Site Index opens in new window

Of Emus and Fairy-wrens - Rainforest Frustrations

Text copyright Drew Fulton. All rights reserved.

Photo 1

Photo 2

Photo 3

Photo 4

Photo 5

Photo 6

Before arriving in Australia I had never been in a rainforest, though it was something I had always dreamed about. I imagined a lush, damp jungle of sorts with large leaved plants, a maze of vines, and colorful birds flitting around just waiting for me to photograph them. Well, all I can say is that vision was only partly right. In reality, they are dark, chaotic places with lots of foliage and vines that do a fantastic job of obscuring the view of all the birds, some colorful and some not, that seem to constantly move around the forest floor or never leave the canopy high above. Photographically speaking, rainforests are quite a challenge.

I have spent a large portion of my time over the past few weeks in lowland tropical rainforest of the Iron Ranges on the Cape York Peninsula, subtropical rainforest in Lamington National Park, and a wide variety of smaller patches of varying types of rainforest throughout Queensland. I have seen a ton of birds and photographed a fair amount of them, but not without a good deal of frustration. First and foremost, finding the birds is difficult and finding them in a situation where you can get a lens on them is even tougher. Many birds never leave the canopy where trees provide an ample supply of fruits while others creatures seem to never leave the ground (Photo 1). Either way, it seems there is always a leaf, twig, or vine obscuring the bird.

Then there is the light, or lack of it. Rainforests canopy trees tend to have large leaves that block out a huge amount of light, leaving the forest floor and understory a rather dark place. I found that even with high ISOs and low shutter speeds, flash as main light basically became a necessity for the creatures of the interior forest. However, as all who have used flash know, natural looking images can be quite difficult to achieve when using flash as your main light source. Backgrounds tend to drop to black and while I may have a lovely photograph of a Bassian Thrush (Photo 2) or White-browed Scrubwren, the background is jet black and the image makes the bird appear nocturnal. Not exactly what I feel an image should portray for a diurnal bird.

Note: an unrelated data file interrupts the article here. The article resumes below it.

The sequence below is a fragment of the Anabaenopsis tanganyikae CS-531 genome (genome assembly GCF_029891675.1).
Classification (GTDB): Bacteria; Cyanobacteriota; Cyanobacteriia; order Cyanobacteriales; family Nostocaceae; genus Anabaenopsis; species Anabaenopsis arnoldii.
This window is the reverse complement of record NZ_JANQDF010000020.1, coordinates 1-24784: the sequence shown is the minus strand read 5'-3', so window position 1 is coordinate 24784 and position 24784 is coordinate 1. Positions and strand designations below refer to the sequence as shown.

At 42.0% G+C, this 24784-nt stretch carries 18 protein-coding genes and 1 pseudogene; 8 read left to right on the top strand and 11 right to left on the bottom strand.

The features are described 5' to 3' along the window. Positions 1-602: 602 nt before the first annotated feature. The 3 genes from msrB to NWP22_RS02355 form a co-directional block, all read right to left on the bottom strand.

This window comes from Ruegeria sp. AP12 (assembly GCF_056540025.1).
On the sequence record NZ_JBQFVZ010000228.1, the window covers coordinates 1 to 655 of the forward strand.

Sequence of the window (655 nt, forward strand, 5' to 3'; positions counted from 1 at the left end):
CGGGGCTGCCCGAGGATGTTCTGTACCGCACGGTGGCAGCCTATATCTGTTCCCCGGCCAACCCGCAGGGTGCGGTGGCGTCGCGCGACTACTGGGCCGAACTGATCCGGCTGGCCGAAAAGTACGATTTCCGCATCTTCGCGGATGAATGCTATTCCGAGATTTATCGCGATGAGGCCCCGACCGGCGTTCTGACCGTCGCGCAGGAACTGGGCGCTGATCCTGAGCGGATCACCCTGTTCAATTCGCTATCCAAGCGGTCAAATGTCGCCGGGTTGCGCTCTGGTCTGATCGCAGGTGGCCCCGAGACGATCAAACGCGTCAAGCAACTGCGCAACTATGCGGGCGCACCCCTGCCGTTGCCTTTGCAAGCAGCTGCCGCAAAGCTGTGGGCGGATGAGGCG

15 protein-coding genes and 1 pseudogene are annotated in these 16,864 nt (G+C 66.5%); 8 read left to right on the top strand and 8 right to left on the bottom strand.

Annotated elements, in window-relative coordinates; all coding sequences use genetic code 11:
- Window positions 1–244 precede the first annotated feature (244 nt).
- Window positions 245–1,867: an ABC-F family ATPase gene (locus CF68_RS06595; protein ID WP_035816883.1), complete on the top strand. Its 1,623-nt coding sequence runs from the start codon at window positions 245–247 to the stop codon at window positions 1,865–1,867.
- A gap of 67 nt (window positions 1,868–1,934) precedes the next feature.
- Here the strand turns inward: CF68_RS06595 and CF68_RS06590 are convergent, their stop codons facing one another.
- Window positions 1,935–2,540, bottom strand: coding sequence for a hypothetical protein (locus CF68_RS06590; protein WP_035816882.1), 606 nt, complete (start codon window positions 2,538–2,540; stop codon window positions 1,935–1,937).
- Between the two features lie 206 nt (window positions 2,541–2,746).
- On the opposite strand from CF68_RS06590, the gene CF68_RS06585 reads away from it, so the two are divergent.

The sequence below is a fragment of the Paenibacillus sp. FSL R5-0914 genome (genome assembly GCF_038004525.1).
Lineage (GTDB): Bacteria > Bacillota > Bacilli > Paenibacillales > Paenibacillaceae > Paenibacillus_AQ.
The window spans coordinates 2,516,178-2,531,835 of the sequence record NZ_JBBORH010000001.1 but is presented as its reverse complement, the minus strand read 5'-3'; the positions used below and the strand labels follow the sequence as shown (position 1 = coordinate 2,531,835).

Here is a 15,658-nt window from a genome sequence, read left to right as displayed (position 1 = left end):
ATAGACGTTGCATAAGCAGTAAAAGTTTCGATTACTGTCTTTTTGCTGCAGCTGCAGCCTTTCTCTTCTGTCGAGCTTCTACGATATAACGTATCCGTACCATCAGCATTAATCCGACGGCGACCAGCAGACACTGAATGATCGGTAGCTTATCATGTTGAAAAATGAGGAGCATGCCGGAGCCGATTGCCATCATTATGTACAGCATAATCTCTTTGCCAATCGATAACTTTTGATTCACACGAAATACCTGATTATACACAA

Combine these two frustrations, the chaos and darkness, with my goals that I set out back in the August issue, namely the second one, to tell a story with each image and things get even tougher. How can I tell the story of these birds and the habitat where they live and still make pleasing images? For me, it turns out that it was a bit of a simple solution: embrace the chaos and the darkness. It is where these birds live and how people see them, so why should a photograph portray them any differently?

As I continued to wander the rainforests, I stopped looking for birds that were isolated from their surroundings, sitting on an exposed perch or what not, and began to try and include the chaotic habitat. This also had the wonderful effect of providing some foliage for the flash to illuminate and while many backgrounds still were dark, bits of green and brown began to break up the large swatches of black that consumed earlier images (Photo 3). This black background can be further reduced by photographing birds that have something relatively close behind them, quite the opposite of what I normally look for when trying to create a smooth, out of focus background (Photos 4 and 5).

I think one of the most successful images that I have created so far that embraces the concept of a chaotic rainforest is that of the fledgling Yellow-breasted Boatbill (Photo 6). This young bird, only having recently left the nest, was taking shelter among the dense foliage and vines, just a couple meters off the ground. It was impossible to isolate the bird so I chose to use the out of focus foliage that surrounded him as a frame. For me, the contrast in color and texture sets the bird off from the surrounding foliage and I was fortunate enough to be able to use a distant sunlit tree for the background to give it that extra “pop.” All of this came together in one of my favorite images of the year to date.

All in all, the rainforests of Australia have offered me a wealth of subjects and opportunities. In order to make successful images though, I have had to rethink some of my typical assumptions of what makes a good photograph and try some new strategies. Some worked, and some didn’t. I guess that is what this year is supposed to be about, seeing new places and stretching my mind and challenging those assumptions through which I view the world around me.

DF-NPN 0189

Comments on NPN nature photography articles? Send them to the editor.

Print This Page Download Adobe Acrobat Reader 5.0
Site Map  •   NPN Membership  •   Front Page  •   Reader's Forum  •   Links  •   Gift Shoppe  •   Terms of Use
Copyright Nature Photographers Online Magazine, Inc.  All rights reserved.